Fall is the best time of year to experience the natural resources and countless outdoor recreational opportunities of the Ozark Mountains.
Camping, hiking, hunting, fishing, biking, wildlife viewing and bird watching are just a few pastimes drawing folks from all across the world to southern Missouri and northern Arkansas.
The float streams coursing through the Ozark Mountains draw the attention of hundreds of thousands of paddlers and anglers each fall. Hard-fighting fish, the appeal of dense forests changing colors and the screams of bugling bull elk are just a few of the reasons the Ozarks are so enchanting.
The Current, Jacks Fork, Eleven Point, Black, Bourbeuse, Big Piney, Huzzah, Niangua, North Fork, James and Meramec are gorgeous rivers and creeks flowing through Missouri’s wild and scenic landscape. Arkansas is home to the White, Norfolk, Crooked Creek, Little Red, and perhaps the granddaddy of them all, the Buffalo River.
Dry Run Creek is a special, must-fish destination for children under age 15.
Each of these waters offers breathtaking scenery and sporting pursuits most don’t expect to find in the southern stretches of the Midwest. Crystal clear spring-fed waters teem with trout, smallmouth bass and goggle-eye. Wild turkeys and white-tailed deer abound along these riverbanks.
Bald eagles, black bears, elk, wild horses and river otters all make frequent appearances as well.
In my opinion, the rivers of the Ozarks are some of the most pristine and precious water resources found anywhere in the world.
The Ozark Scenic National Riverways (OSNR) was the first national park in America to protect a river system. The Current and Jacks Fork Rivers comprise the 84,000-acre Ozark Scenic National Riverways (OSNR).
The treasures of this region should draw people from all across the country, much like the way Yellowstone and the Great Smoky Mountains draw tourists. However, in the fall, hikers and hunters can find solitude in the forest and floaters have long stretches of river to themselves.
The Ozarks offer outdoorsmen all they could possibly desire, and are within an easy one-day drive of anywhere in Indiana.
Echo Bluffs on Sinking Creek is a brand new magnificent Missouri state park, adding just one more reason to visit the Ozarks.
The reintroduced elk are making great progress. Rural communities like Ellington, Eminence, Van Buren and Winona in Missouri, and Jasper, Ponca and Harrison in Arkansas are proud to have these majestic creatures once again roaming their regions — not only because it makes sense biologically but also because the elk are a big tourism draw for these small towns of the Ozarks. And they are magnificent to watch and listen to.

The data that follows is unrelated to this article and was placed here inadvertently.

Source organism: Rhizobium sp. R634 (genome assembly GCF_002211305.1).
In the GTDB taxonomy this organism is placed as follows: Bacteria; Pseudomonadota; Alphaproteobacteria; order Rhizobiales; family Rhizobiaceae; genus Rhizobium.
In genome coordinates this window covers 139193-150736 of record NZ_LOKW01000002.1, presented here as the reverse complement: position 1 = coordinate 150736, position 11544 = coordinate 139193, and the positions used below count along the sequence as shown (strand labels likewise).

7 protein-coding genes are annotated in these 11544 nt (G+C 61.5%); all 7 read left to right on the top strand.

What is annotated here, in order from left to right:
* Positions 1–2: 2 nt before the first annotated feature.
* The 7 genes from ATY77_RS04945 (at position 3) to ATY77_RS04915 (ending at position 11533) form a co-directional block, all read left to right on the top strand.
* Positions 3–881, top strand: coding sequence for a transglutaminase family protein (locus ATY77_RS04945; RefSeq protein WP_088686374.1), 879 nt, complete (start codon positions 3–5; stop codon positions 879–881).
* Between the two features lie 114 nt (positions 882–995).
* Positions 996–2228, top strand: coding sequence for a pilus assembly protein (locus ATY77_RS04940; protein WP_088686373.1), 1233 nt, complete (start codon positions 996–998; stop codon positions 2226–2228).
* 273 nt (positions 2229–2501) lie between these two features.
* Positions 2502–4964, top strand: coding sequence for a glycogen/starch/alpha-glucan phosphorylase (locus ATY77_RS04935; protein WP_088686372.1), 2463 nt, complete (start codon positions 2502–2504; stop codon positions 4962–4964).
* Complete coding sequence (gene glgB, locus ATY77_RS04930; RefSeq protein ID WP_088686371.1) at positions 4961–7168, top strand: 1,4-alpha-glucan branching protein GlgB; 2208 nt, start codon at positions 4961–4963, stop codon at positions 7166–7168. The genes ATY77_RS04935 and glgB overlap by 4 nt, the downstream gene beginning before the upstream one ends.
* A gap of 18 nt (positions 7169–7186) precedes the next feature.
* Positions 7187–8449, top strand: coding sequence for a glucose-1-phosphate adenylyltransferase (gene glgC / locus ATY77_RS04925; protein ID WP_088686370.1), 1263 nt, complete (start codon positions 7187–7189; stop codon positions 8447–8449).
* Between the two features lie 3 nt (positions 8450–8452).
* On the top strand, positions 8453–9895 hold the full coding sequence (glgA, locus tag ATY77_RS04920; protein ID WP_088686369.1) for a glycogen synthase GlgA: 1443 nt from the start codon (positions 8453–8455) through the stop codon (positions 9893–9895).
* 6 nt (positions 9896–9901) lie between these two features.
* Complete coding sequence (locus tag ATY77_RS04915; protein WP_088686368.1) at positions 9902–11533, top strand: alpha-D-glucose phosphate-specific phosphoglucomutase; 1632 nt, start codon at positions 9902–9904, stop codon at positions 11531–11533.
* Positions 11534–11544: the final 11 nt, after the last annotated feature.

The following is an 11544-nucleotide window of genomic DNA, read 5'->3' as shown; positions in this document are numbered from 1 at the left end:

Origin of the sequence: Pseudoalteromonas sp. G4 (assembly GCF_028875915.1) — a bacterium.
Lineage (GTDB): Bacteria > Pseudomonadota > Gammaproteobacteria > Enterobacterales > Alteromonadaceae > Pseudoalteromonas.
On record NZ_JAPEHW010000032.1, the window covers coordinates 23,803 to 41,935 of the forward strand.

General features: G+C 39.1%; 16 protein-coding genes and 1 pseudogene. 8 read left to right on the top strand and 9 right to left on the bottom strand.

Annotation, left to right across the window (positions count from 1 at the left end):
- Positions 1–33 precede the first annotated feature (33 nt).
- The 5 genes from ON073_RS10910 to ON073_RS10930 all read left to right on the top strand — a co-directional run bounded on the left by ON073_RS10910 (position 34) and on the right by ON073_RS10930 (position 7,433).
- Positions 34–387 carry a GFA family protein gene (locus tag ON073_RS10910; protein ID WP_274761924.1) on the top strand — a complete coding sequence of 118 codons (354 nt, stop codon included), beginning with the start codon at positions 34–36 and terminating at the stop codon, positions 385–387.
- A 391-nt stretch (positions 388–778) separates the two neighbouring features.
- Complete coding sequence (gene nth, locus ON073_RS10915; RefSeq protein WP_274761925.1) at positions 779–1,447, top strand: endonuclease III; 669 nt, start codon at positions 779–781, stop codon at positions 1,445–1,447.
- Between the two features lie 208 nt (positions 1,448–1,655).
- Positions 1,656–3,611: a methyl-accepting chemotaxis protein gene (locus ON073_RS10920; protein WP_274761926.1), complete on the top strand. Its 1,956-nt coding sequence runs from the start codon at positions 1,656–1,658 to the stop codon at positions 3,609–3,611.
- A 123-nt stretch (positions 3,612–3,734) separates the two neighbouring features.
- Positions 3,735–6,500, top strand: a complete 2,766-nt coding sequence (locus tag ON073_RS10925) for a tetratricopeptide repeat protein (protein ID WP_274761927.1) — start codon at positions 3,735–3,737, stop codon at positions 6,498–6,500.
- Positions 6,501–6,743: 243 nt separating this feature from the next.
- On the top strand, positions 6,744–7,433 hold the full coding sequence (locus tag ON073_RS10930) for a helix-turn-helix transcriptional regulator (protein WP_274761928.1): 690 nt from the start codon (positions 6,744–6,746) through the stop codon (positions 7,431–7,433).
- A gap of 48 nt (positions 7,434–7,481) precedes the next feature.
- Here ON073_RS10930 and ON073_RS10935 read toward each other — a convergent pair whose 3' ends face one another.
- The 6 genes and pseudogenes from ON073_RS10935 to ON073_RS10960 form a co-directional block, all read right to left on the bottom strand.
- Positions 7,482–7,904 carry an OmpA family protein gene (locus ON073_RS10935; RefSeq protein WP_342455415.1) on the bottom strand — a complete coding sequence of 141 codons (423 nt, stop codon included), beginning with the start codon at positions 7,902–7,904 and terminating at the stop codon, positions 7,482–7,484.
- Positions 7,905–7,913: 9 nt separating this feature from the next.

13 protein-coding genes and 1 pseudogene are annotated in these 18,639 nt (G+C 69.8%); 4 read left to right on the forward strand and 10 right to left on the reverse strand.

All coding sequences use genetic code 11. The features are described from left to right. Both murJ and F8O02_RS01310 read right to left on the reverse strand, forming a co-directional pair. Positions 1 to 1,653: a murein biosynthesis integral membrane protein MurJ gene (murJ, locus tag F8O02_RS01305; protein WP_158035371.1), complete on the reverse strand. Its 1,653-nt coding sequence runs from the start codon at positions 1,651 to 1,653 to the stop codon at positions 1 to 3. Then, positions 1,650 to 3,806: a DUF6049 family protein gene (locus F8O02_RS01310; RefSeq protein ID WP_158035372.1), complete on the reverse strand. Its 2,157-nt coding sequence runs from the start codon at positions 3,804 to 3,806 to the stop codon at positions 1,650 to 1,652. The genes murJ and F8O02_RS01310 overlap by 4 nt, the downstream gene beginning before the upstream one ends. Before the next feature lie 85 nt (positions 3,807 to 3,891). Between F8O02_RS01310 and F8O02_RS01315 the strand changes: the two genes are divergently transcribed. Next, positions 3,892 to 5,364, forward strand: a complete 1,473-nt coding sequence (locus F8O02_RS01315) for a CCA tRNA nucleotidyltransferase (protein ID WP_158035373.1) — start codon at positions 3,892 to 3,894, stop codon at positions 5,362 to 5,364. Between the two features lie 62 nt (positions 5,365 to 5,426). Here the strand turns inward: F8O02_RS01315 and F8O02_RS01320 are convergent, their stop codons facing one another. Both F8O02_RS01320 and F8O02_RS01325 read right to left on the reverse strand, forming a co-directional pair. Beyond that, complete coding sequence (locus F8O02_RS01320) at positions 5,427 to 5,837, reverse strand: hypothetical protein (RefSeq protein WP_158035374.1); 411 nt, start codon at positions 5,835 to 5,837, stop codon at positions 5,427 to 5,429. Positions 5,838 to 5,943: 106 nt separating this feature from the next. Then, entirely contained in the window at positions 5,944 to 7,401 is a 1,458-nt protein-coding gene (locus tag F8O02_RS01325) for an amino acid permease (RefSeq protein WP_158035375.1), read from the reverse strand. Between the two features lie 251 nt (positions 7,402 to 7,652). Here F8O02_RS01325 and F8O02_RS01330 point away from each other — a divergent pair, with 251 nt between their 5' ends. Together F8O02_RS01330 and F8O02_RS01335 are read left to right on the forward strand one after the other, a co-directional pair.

Missouri Ozark stream fishing is truly world-renowned. Smallmouth bass are one of the hardest-fighting freshwater fish you can find, and we have them all over the Ozarks.
Fly fishermen can forget about chasing 6-inch rainbows in the West. Chasing smallies on an Ozark river is more exciting and much less crowded. The trout fishing is exceptional, too.
Big browns haunt the White River, Norfork and upper Current River, and both the Eleven Point and North Fork of the White put up big numbers of rainbows.
There are many more reasons to visit the Ozarks in the fall. Horseback riding is a fun adventure. There are many stables offering horseback trips and rentals in the Eminence, Missouri area, which is considered a horseback riding capital of the Midwest.
Hiking any section of the nearly 400 miles of the Ozark Trail is another great adventure for individuals or groups.
Fall is the best time to take advantage of all the incredible outdoor opportunities found in the Ozark Mountains. Big browns are running up stream, smallmouth are biting, the leaves are changing, elk are bugling and so much more. If you are looking to get away for a long weekend this fall, the Ozark Mountains should be high on your list of places to visit.
Brandon Butler writes a weekly outdoors column for the Daily Journal. He can be reached at djsports@dailyjournal.